Mermaids, Aliens and Bigfoot Want You to Believe in Clean Coal

One group uses the stuff of our imaginations to teach lessons about clean coal.


Last week, a British paper reported that aliens were interfering with one town's clean energy. Now Sasquatch and a mermaid have joined the mix. The Reality Coalition, a group dedicated to clearing up misconceptions about clean coal, has put

up a clever ad campaign in D.C.'s Metro Center, where mythical creatures tell public transit riders that clean coal is just a big greenwash. Just in time for the onslaught of tourists who will be passing through the station on their way to president-elect Barack Obama's inaugural parade, the Coalition hopes the Reality Campaign ads will help people realize that clean coal is no more a present reality than the alien, bigfoot and mermaid pictured holding big chunks of it. More photos below.

The Reality Campaign lists and dispels rumors about clean coal, along with their sourcing, which you can check out at

  • There are no homes in America powered by "clean" coal.
  • "While you might have heard the phrase ‘clean’ coal during the presidential campaign, it's actually an oxymoron."
  • There are roughly 600 coal plants producing electricity in the U.S. Not one of them captures and stores its global warming pollution.
  • Virtually all the new coal plants that have been proposed will, just like their predecessors, release 100 percent of the CO2 they produce into the atmosphere, where it will linger—and contribute to global warming.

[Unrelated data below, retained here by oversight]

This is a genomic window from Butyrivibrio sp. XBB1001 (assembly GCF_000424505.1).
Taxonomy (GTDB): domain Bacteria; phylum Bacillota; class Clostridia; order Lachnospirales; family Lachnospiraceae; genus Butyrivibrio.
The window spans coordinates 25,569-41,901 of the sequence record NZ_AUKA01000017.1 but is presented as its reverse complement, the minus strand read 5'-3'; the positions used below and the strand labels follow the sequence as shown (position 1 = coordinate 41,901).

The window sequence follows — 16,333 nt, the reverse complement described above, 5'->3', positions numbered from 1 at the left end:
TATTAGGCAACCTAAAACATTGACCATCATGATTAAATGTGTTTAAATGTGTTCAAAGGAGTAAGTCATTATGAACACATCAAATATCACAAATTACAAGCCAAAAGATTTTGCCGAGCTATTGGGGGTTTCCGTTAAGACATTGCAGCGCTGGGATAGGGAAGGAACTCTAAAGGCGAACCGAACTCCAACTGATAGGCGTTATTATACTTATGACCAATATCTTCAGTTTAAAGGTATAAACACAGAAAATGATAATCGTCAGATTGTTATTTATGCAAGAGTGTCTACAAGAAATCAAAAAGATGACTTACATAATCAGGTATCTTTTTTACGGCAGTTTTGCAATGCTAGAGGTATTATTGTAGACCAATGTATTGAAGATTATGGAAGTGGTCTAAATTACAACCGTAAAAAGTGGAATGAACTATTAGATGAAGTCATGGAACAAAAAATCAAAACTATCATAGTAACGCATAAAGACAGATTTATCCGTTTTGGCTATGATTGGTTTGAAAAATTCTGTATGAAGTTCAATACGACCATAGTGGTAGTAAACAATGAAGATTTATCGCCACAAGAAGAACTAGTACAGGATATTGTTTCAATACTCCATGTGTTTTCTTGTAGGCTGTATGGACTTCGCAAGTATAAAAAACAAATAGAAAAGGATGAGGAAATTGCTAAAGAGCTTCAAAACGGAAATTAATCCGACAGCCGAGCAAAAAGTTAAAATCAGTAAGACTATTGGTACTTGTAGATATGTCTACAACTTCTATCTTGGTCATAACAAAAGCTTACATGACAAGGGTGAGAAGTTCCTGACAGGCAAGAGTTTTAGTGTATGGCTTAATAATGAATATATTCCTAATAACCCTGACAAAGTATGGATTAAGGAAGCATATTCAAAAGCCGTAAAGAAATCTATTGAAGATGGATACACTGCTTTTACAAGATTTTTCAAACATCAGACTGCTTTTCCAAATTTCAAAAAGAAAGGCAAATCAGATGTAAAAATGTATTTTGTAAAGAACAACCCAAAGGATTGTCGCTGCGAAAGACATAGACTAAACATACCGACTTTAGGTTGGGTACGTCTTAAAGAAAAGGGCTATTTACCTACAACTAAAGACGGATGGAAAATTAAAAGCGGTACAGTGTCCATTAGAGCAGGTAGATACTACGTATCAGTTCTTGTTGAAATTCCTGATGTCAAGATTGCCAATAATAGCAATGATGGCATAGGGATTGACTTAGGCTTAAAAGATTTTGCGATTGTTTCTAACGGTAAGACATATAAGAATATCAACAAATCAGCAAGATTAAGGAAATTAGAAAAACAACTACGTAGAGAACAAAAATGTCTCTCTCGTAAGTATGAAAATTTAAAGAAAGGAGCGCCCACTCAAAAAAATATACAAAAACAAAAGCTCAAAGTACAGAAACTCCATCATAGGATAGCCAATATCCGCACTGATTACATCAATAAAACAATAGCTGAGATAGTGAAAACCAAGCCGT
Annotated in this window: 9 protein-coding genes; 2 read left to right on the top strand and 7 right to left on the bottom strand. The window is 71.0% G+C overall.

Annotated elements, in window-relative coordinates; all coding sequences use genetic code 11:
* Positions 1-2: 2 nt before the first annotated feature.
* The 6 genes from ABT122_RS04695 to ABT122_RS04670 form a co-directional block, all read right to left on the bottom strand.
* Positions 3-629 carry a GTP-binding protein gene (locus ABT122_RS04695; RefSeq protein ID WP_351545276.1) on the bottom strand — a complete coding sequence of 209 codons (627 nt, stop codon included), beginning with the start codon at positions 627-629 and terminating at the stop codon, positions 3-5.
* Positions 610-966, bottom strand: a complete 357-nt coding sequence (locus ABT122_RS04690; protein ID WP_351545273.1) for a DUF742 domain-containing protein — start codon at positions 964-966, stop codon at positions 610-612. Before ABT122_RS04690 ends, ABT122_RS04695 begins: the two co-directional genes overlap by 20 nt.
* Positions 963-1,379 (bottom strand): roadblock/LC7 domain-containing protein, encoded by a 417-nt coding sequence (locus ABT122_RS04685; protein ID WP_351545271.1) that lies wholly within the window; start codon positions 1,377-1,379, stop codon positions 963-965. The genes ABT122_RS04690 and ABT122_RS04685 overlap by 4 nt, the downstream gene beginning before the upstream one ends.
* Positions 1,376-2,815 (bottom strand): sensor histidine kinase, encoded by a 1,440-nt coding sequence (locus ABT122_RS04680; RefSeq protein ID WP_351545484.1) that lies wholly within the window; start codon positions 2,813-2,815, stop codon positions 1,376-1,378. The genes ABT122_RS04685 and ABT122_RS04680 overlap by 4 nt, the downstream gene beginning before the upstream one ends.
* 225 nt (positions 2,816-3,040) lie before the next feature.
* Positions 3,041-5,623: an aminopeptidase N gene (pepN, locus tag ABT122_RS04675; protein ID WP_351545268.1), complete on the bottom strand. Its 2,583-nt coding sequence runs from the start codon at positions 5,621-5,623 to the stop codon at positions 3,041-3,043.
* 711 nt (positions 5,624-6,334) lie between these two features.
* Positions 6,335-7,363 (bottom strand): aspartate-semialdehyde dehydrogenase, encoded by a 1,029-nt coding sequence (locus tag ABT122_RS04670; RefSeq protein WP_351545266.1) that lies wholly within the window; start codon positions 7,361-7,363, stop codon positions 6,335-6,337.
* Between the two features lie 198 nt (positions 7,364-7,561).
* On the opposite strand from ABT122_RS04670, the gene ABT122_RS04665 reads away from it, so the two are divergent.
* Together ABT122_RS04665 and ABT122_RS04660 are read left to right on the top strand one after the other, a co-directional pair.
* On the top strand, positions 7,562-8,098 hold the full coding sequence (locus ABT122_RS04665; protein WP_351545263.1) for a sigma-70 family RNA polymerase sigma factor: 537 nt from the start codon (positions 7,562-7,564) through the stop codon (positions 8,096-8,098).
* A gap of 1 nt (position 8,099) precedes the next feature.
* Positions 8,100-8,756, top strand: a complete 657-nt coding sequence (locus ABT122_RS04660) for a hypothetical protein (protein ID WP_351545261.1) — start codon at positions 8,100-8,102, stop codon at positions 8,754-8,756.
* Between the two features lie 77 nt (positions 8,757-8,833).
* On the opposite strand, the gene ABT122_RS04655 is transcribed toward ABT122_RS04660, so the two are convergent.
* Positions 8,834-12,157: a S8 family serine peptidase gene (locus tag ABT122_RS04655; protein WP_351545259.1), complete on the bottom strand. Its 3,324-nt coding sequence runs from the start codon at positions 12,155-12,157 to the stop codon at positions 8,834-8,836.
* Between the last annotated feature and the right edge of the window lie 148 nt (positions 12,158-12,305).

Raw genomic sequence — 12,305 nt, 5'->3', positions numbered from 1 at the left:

• An investment in wind power produces almost three times as many jobs as the same investment in coal power. And an investment in solar power produces almost four times as many jobs, and energy efficiency, almost thirty times as many jobs as coal power.
  • Unlike its mythical costars in this campaign, clean coal is not nearly as elusive. The topic is especially important as the Obama administration will decide whether it is worthy of funds in the stimulus package, and also as Energy Secretary nominee Steven Chu refines his position on the topic (He originally called it a "nightmare," but is now saying that it can be done).

    Less importantly but no less interestingly, it appears that a microtrend has begun: climate change and mythical creatures. Do we link global warming and climate change to aliens and imaginary beings, as climate-change denier Michael Crichton once did, because we don't want to take personal responsibility?

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